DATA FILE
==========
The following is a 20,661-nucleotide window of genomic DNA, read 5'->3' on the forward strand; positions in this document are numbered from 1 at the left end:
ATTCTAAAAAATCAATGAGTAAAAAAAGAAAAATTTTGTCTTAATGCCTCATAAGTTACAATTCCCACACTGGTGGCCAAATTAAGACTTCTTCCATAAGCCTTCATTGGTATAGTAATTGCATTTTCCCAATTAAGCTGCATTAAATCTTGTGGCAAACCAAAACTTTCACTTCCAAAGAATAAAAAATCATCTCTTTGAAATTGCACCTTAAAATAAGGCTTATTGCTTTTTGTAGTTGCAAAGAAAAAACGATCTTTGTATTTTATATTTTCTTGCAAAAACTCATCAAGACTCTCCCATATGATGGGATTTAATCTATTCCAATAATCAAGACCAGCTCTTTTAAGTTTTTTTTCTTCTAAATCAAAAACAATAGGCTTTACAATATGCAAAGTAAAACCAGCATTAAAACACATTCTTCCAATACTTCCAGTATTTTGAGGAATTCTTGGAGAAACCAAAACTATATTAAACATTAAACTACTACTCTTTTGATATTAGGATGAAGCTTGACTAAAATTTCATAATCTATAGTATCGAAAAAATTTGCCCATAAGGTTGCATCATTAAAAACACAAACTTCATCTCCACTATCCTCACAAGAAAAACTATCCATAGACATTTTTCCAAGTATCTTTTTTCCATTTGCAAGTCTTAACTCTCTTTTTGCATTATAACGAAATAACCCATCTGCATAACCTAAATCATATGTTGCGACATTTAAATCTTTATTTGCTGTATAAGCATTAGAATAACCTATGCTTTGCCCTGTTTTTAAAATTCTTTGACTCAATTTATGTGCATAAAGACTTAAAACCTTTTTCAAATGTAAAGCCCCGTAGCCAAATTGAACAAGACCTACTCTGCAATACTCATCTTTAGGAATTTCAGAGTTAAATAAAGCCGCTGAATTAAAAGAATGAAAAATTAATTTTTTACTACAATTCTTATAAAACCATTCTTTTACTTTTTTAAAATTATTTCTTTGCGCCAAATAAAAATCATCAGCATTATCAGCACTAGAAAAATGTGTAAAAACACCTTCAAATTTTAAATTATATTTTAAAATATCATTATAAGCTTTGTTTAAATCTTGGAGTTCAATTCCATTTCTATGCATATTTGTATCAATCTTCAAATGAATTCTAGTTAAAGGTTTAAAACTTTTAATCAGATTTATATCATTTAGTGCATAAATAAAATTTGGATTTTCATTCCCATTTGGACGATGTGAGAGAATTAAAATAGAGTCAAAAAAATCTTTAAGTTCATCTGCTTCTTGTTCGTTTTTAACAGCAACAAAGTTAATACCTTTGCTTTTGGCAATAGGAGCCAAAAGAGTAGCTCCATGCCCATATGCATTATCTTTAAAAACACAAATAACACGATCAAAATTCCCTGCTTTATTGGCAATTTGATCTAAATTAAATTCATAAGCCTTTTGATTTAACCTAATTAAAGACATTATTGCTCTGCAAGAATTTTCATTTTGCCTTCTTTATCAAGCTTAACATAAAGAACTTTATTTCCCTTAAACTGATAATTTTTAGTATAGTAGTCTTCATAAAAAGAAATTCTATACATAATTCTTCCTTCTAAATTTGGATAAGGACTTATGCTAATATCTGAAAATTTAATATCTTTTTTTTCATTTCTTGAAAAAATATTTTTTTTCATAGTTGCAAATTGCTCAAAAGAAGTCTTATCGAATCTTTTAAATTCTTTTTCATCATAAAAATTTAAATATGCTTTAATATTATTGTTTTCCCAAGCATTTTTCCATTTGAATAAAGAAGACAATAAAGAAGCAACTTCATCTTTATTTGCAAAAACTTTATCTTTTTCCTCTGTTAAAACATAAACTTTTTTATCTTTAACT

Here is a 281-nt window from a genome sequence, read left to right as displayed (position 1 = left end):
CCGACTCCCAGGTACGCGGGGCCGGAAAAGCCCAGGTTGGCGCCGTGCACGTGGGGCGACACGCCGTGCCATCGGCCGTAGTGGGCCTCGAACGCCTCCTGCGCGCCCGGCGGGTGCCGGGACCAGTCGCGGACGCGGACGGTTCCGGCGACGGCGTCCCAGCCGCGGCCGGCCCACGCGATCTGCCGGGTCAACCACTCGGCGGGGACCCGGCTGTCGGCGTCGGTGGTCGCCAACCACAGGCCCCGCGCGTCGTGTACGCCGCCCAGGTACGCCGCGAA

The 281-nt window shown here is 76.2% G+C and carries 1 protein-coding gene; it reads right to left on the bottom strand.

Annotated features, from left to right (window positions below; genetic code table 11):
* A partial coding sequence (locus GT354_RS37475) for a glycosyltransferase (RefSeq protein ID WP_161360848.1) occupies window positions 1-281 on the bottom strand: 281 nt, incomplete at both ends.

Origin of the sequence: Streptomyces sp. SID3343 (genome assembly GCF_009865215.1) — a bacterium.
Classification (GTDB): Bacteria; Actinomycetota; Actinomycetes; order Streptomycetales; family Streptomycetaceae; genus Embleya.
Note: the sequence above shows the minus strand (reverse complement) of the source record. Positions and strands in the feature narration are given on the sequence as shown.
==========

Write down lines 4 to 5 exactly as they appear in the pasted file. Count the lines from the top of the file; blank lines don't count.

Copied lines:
CCGACTCCCAGGTACGCGGGGCCGGAAAAGCCCAGGTTGGCGCCGTGCACGTGGGGCGACACGCCGTGCCATCGGCCGTAGTGGGCCTCGAACGCCTCCTGCGCGCCCGGCGGGTGCCGGGACCAGTCGCGGACGCGGACGGTTCCGGCGACGGCGTCCCAGCCGCGGCCGGCCCACGCGATCTGCCGGGTCAACCACTCGGCGGGGACCCGGCTGTCGGCGTCGGTGGTCGCCAACCACAGGCCCCGCGCGTCGTGTACGCCGCCCAGGTACGCCGCGAA

The 281-nt window shown here is 76.2% G+C and carries 1 protein-coding gene; it reads right to left on the bottom strand.